Posts by: otmseo

Understanding the Different Types of Mark

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Like many areas of the law, trademark has a deceptively simple surface that masks a complex and often counterintuitive system. Everyone has a passing familiarity with what a trademark is—we see them every day. But in practice there are several different types of mark, each with their own rules. Understanding the types of mark is…

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Intellectual Property Management Steps for New Startups

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When a new business is started it often has two primary assets. The first is the talent of the founders themselves and the initial group of employees they have attracted to their work. The second is the business’s initial portfolio of intellectual property—chiefly its trade secrets, patents, and patentable inventions. In the rush to find…

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Key Considerations When Negotiating a Patent License

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Licensing a patented technology is one of several ways an innovative business can monetize its intellectual property. Licenses may be relatively narrow, small deals, or they maybe among the most important transactions in a business’s history. Given the potential complexity of patent licenses, there are few one-size-fits-all parameters that will be useful to every business…

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The Legalities of Reverse Engineering

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Technological innovation doesn’t take place in a vacuum. Innovators routinely draw upon the insights of others as they develop new ideas. Studying an existing technology to figure out how it works is an obvious approach to developing new and better solutions to particular problems. Whether the technology is software, electronic, chemical, or mechanical, intellectual property…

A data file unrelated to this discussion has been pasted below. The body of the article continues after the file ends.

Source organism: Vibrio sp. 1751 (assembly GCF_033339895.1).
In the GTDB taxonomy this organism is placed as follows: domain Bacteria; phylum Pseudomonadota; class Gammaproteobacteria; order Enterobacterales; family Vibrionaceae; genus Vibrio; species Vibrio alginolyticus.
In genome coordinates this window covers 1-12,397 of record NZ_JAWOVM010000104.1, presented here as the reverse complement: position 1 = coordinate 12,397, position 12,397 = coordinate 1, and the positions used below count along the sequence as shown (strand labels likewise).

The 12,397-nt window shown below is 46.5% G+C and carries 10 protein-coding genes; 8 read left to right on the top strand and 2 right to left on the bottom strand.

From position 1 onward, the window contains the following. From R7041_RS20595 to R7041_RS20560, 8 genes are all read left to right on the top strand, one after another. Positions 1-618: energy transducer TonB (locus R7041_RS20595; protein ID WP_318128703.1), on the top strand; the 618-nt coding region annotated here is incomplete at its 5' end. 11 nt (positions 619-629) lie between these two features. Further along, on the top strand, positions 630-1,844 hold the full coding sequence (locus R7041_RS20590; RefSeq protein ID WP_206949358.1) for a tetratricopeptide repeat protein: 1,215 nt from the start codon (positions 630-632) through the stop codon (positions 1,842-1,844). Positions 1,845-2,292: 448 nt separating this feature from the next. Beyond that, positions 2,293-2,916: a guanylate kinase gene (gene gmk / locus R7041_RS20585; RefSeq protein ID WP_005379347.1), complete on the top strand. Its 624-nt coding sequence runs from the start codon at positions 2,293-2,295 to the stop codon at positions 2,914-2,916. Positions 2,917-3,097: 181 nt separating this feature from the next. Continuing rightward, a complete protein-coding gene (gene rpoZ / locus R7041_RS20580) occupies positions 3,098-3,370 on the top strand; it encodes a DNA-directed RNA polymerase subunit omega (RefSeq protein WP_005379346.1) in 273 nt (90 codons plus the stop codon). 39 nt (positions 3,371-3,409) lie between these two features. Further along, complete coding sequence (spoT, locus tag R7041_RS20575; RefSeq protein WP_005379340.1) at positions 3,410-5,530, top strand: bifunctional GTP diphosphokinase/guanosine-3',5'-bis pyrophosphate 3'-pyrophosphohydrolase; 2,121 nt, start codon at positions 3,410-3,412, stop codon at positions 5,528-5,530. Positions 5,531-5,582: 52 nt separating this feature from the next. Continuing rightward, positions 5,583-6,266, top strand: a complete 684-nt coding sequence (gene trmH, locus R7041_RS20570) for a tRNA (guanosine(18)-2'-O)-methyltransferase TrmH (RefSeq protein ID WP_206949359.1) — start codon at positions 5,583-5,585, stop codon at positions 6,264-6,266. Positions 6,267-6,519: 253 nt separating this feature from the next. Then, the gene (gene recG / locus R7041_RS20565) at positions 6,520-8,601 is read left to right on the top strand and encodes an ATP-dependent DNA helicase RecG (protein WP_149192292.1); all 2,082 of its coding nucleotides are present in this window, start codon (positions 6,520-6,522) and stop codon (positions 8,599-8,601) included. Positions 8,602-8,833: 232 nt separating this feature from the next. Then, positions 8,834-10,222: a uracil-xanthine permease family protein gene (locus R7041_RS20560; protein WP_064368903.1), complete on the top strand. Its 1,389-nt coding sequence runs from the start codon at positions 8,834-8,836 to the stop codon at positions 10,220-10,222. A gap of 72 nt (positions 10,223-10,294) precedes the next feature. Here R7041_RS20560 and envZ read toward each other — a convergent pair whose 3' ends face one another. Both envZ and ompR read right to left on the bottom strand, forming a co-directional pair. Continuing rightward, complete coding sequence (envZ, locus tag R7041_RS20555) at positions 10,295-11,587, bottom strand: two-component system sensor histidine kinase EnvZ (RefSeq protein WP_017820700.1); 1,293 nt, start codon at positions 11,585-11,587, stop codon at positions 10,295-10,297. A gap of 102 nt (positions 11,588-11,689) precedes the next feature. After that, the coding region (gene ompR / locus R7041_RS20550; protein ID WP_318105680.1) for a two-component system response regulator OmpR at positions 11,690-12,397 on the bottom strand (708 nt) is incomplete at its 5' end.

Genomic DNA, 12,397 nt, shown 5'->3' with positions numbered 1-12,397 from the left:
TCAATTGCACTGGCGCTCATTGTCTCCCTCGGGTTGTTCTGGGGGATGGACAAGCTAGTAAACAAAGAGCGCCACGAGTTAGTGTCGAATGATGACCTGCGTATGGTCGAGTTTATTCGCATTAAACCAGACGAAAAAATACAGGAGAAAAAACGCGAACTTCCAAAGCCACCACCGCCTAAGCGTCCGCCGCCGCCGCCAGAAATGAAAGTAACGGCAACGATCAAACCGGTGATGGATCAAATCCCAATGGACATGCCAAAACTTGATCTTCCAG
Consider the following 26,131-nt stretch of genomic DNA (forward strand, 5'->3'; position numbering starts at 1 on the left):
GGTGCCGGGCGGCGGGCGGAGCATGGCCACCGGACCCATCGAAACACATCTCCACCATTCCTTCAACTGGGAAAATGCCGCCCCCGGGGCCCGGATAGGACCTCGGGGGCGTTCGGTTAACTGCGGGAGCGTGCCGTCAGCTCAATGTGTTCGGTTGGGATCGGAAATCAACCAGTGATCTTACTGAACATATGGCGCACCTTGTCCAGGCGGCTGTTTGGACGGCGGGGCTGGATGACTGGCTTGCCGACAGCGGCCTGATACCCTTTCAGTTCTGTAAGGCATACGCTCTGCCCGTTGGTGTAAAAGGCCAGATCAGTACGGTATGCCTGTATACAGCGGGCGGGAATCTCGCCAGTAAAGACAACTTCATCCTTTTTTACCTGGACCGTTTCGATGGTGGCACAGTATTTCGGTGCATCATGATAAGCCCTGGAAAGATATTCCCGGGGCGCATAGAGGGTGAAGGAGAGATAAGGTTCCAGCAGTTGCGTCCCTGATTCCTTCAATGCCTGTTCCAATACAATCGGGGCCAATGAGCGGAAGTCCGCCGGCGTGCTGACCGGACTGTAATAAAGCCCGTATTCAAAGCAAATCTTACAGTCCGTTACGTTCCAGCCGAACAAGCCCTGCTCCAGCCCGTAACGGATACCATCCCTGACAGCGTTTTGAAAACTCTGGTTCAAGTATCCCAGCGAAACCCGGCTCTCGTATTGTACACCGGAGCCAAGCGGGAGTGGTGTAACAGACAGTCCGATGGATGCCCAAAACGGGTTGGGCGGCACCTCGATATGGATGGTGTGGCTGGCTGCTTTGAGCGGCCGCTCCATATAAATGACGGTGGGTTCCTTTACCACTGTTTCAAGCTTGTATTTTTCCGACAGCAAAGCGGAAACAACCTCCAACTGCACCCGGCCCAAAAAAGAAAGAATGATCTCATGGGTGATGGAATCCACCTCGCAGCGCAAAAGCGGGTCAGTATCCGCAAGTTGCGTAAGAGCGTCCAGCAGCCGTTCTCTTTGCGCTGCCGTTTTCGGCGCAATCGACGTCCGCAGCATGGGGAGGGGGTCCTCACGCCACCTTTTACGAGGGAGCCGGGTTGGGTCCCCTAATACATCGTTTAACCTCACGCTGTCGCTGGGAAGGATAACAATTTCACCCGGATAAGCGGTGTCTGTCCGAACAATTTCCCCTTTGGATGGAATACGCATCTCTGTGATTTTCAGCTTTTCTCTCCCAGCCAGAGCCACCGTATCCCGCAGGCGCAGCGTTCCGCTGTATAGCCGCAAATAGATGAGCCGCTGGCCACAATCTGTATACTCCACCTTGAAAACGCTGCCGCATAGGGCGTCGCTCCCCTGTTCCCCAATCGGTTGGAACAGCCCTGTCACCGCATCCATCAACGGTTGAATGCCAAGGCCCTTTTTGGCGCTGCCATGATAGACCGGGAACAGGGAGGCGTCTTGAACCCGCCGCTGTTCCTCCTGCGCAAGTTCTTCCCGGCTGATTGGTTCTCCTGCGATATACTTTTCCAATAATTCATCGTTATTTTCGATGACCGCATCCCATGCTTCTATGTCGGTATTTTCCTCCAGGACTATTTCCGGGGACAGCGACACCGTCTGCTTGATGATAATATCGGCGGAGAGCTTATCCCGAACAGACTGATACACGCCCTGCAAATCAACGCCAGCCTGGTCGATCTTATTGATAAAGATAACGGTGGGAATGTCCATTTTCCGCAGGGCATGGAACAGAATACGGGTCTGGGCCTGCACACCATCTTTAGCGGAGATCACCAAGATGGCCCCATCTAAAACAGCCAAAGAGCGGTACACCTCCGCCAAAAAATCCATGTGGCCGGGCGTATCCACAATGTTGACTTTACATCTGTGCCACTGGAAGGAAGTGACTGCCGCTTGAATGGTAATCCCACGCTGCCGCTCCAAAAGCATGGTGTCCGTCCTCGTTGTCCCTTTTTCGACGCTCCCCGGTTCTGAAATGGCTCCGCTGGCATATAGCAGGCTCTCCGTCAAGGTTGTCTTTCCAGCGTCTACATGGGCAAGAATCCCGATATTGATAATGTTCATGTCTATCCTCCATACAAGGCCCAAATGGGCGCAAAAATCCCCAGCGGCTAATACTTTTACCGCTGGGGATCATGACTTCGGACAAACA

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Establishing Commercial Use of a New Trademark

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By definition, trademarks are creatures of commerce. State and federal laws protect trademarks because theyserve an important purpose in the marketplace, helping consumers know the source of the goods or services they purchase. This is true whether the product in question circulates among the general public or is only of interest to a narrow group…

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Strategies for Disputing a Competitor’s Patent Application

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In the highlycompetitive world of product innovation, monitoring new patent applications is keyto protecting investments and preserving the value of inventions. Doing so allows a business to quickly discover if a competitor’s patent application describes a product that could potentiallyinfringe upon the business’s patents, or that can potentially be opposed as unpatentable for other reasons.…

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Internal Strategies Businesses Can Take to Protect Trade Secrets

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A constant challenge for businesses with important trade secrets is how to simultaneously make commercial use of them while also preserving their legal status. To be protected as a trade secret, a piece of commerciallyvaluable information must be “the subject of efforts that are reasonable under the circumstances to maintain its secrecy.” Cal. Civ. Code…

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Defending Patents from Overseas Infringers

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In the global economy, innovators must stayvigilant against copycats not onlyin the countries where they work, but also in far-away places. Over the years policymakers and diplomats have crafted a variety of international rules to address this problem. Inventors in America are often faced with questions about how much to invest in overseas patent applications…

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Strategies for Defending Corporate Trade Secrets

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A trade secret can be a business’s most valuable intellectual property. It might be a secret recipe for a company’s signature product. Or it might be a key piece of code that helps a business differentiate itself from its competitors. Unlike a patent, which exchanges secrecyfor a period of market exclusivity, a trade secret needs…

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Handling Semi-Public Prior Art in Patent Applications

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Prior art can pose significant challenges for innovators trying to patent their inventions. One of the central questions a reviewer at the U.S. Patent and Trademark Office (PTO) asks about an application is whether the invention it describes is new and non-obvious. If the reviewer finds prior art that shows that the invention is in…

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